50 Albums That Were Unfairly Hated On

43. Pharrell, In My Mind (2006)

Anyone who follows Tyler, the Creator’s Twitter feed is subject to a lot of jabber and nonsense but also a baffling running thread; anything the Neptunes do is considered on par with Moses handing down the stone tablets containing the Ten Commandments. Tyler goes so far as to celebrate the anniversaries of the release dates of N.E.R.D’s four albums and of course Pharrell’s only solo album, In My Mind.

This is confusing because for most rap fans the Neptunes’ various albums are considered little more than vanity projects. Clearinghouses for the production team’s bad ideas that it wouldn’t dare try to charge commercial rappers and singers hundreds of thousands of dollars for.

There were high hopes surrounding Pharrell’s first album. Maybe he’d make his version of The Love Below (on Pharrell’s “Maybe,” released on Clipse’s We Got It 4 Cheap Volume 2 the previous year, he cited OutKast as one of his favorite groups over a cover of ‘Kast’s 1995 hit “Elevators (Me & You).")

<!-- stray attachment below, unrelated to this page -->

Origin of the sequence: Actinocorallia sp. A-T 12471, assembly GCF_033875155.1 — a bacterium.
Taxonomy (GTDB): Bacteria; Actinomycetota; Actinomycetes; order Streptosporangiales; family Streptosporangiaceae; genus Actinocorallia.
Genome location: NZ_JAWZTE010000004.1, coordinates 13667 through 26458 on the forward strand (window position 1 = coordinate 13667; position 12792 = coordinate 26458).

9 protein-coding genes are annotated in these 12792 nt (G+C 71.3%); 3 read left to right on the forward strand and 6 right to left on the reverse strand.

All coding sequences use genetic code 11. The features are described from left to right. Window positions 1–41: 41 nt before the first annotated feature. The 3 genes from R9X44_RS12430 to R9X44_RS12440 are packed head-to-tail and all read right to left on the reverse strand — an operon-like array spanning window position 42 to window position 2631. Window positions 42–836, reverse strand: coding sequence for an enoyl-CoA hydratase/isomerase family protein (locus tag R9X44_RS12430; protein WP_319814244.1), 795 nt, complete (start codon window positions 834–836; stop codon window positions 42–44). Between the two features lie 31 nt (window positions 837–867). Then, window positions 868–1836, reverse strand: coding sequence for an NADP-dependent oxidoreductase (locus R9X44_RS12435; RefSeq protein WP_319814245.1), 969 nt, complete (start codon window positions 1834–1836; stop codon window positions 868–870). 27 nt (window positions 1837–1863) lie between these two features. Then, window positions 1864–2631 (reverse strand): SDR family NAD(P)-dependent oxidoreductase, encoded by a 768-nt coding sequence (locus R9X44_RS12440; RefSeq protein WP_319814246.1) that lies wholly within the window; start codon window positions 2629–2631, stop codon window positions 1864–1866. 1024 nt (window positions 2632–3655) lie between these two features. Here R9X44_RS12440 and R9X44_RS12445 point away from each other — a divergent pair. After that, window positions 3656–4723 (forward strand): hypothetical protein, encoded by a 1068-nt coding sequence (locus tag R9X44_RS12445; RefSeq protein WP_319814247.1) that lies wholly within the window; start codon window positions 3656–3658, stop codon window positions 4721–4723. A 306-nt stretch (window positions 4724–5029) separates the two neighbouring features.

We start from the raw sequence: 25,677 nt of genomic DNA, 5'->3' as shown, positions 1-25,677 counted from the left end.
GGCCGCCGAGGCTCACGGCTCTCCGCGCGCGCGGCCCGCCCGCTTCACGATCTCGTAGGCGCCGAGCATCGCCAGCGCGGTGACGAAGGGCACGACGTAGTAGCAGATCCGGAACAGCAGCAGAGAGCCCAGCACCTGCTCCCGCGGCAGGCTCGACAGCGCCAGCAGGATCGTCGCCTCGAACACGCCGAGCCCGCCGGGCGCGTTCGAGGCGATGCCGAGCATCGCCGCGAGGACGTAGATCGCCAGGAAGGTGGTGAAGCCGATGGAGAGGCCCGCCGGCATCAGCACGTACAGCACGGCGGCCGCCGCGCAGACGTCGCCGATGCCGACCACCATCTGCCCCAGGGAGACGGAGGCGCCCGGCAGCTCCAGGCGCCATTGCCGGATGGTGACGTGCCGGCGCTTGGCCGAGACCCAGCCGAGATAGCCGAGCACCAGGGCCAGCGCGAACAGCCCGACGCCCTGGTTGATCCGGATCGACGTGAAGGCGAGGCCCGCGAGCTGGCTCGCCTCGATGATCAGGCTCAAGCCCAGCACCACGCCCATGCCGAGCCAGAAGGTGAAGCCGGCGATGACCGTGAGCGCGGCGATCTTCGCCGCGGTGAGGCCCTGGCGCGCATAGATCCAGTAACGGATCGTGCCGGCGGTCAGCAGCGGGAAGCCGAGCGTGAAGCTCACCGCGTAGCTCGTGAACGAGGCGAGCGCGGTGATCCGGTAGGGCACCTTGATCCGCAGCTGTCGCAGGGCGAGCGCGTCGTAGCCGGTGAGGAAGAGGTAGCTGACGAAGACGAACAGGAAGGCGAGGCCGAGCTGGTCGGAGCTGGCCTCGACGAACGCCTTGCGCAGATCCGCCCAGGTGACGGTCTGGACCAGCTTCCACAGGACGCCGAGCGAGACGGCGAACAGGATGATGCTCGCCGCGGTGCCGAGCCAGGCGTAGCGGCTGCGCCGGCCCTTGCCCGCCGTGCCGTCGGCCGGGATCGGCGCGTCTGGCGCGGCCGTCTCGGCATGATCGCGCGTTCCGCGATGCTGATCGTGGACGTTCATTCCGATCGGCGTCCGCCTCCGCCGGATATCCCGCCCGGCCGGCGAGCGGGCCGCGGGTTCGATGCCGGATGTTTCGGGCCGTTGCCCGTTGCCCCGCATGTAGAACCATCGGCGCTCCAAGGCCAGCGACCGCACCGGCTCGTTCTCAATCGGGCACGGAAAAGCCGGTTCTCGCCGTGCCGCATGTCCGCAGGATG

But critics were dismissive; Rolling Stone said the album was “only so-so, offering a series of modestly tuneful, sometimes snoozy soul-pop-hip-hop songs,” while Entertainment Weekly complained “all of the songs have something in common: They’re not remotely catchy.” But divorced of the high expectations surrounding it, the album is actually solid. Pharrell mostly raps over crisp beats that shift textures constantly.

Meanwhile, Pharrell obviously brought his stuffed Rolodex to the studio, pulling in cameos from famous pals and past collaborators Gwen Stefani, Slim Thug, Snoop Dogg, Pusha T, Nelly, and Kanye West. It’s not worth throwing a party every July 25th, but In My Mind is a great place—to date, the only place—to get a complete picture of Pharrell as an artist.

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